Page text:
Developing peatland ecosystem accounts to guide targets for restoration

The United Nations System of Environmental and Economic Accounting – Ecosystem Accounting (SEEA EA) is a geospatial approach, whereby existing data on ecosystem stocks and flows are collated to show changes over time. The framework has been proposed as a means to track and monitor ecosystem restoration targets across the EU. Condition is a key consideration in the conservation assessment of habitats protected under the EU Habitats Directive and ecosystem condition accounts are also integral to the SEEA EA.

While SEEA EA accounts have been developed at EU level for an array for ecosystem types, condition accounts remain the least developed. Collating available datasets under the SEEA EA framework, we developed extent and rudimentary condition accounts for peatland ecosystems at catchment scale in Ireland.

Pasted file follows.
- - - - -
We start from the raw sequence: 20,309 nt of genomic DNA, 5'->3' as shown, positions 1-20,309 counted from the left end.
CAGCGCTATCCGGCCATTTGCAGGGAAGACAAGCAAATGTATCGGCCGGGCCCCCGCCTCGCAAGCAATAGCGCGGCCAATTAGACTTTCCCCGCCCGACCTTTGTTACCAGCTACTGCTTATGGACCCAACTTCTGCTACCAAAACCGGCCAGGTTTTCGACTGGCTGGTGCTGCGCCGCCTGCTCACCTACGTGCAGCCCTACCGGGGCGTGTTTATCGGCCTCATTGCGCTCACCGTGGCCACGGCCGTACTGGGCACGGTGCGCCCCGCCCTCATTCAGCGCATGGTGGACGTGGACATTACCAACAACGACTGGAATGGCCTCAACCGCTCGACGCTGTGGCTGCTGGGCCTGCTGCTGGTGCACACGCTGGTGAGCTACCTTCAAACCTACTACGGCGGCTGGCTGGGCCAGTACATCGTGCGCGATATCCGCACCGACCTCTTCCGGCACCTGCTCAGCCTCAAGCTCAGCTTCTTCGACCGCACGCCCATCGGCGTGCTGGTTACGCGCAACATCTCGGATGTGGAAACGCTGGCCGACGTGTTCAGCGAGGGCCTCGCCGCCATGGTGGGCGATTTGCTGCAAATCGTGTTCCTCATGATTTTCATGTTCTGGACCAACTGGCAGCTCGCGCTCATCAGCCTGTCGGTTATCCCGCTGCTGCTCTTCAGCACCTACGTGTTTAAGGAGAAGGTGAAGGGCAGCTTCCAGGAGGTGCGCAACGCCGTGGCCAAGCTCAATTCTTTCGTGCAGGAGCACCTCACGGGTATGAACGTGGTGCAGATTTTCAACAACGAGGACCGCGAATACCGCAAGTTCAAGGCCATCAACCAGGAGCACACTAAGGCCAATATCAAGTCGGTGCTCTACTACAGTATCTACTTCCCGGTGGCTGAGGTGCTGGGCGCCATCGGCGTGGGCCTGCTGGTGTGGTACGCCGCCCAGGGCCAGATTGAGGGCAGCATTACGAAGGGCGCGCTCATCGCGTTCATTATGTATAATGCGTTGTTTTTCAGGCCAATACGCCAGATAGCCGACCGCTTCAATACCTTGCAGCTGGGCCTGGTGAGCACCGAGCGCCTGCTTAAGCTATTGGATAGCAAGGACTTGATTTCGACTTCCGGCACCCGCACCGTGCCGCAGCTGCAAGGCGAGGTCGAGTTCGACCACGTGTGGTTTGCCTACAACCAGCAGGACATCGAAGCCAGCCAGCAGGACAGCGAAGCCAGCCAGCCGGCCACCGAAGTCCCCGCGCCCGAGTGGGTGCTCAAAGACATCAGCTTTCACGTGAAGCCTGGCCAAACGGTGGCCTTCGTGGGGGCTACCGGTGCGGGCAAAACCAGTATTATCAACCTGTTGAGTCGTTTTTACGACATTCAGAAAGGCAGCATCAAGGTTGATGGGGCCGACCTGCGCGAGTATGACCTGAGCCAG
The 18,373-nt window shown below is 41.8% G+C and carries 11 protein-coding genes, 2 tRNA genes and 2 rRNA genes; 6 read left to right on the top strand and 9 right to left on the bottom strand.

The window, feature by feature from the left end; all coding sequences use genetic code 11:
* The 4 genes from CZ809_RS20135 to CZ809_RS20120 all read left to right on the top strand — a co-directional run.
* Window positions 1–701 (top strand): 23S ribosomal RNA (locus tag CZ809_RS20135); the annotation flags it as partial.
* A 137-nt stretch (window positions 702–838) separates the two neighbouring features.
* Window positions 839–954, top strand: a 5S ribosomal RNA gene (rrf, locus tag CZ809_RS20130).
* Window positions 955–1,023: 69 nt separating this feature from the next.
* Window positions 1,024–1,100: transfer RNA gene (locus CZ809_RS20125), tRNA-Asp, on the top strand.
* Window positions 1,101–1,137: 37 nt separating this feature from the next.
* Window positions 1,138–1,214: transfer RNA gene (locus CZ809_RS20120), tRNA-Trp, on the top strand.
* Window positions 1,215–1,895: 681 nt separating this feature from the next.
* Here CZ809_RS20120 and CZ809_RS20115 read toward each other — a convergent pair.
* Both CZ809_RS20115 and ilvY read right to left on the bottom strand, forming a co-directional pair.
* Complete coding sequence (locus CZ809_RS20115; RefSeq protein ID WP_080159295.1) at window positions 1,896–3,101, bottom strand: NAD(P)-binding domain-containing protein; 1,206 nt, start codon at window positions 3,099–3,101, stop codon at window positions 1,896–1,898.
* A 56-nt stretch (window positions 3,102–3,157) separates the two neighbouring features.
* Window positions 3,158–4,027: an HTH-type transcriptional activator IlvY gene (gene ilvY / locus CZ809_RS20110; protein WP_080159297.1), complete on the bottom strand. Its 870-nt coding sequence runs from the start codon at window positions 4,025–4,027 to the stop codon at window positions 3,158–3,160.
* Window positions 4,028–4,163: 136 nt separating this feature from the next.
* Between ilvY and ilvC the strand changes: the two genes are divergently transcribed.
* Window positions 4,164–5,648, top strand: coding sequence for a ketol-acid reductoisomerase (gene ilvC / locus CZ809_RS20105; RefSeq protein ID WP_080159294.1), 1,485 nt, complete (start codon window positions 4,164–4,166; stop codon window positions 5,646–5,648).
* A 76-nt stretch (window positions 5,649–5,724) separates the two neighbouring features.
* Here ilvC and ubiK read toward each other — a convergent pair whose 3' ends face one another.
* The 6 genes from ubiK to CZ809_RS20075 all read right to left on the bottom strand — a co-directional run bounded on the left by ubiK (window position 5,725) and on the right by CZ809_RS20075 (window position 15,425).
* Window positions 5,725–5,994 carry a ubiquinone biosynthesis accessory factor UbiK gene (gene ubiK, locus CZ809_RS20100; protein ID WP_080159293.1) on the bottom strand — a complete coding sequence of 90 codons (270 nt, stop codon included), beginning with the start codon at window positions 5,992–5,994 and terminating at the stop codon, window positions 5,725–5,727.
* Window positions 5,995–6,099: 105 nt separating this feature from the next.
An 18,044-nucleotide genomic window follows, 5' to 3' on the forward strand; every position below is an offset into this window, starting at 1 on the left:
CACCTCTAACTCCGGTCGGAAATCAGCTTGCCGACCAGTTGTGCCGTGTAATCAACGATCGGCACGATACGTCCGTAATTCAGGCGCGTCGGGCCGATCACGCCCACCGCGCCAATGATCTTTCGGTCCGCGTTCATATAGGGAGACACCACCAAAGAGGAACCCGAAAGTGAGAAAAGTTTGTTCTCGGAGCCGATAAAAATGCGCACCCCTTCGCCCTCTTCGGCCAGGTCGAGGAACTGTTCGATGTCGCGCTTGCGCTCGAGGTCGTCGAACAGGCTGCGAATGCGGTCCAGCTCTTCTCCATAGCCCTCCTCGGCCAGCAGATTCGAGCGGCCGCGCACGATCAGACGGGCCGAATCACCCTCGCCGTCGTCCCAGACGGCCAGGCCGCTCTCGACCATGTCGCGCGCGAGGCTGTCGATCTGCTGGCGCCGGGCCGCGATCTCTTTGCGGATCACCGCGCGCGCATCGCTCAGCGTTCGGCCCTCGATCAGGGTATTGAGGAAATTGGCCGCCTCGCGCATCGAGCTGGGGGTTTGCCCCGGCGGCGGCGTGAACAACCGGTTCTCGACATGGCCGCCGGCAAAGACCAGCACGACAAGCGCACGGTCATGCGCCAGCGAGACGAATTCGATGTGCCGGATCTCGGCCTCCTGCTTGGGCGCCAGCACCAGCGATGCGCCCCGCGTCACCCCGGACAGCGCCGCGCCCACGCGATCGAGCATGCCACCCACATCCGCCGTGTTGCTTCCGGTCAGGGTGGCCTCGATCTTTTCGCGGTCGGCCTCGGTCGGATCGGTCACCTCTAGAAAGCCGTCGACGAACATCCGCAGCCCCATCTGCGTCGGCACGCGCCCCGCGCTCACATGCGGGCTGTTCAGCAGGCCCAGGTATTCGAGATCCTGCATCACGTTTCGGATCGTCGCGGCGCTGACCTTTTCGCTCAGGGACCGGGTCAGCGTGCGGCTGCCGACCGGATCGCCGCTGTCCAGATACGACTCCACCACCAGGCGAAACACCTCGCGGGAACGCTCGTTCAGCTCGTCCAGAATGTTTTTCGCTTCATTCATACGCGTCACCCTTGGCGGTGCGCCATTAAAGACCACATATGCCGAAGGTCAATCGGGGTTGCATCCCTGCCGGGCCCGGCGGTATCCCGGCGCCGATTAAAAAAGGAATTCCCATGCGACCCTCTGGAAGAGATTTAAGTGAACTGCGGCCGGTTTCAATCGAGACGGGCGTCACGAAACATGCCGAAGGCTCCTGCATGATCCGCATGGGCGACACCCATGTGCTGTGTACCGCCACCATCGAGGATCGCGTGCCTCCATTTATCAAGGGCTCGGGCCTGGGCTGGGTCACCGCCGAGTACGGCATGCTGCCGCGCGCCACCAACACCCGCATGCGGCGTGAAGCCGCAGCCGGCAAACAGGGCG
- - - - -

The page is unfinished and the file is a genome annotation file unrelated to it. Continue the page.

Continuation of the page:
Information relating to peatland ecosystem sub-types or habitat types was collated for peatland habitats listed under Annex I of the EU Habitats Directive, as well as degraded peatlands not included in EU nature conservation networks. While data relating to peatland condition were limited, understanding changes in ecosystem extent and incorporating knowledge of habitat types and degradation served as a proxy for ecosystem condition in the absence of more comprehensive data. This highlighted the importance of the ecosystem extent account, which underpins all other accounts in the SEEA EA framework. Reflecting findings at EU level, drainage, disturbance and land conversion were identified as the main pressures affecting peatland condition.

We highlighted a number of options to gather data to build more robust, time-series extent and condition accounts for peatlands at varying accounting scales. Overall, despite the absence of comprehensive data, bringing information under the SEEA EA framework is considered a good starting point, with the integration of expert ecological opinion considered essential to ensure development of reliable accounts, particularly when working at ecosystem sub-type (habitat type) and catchment scale.

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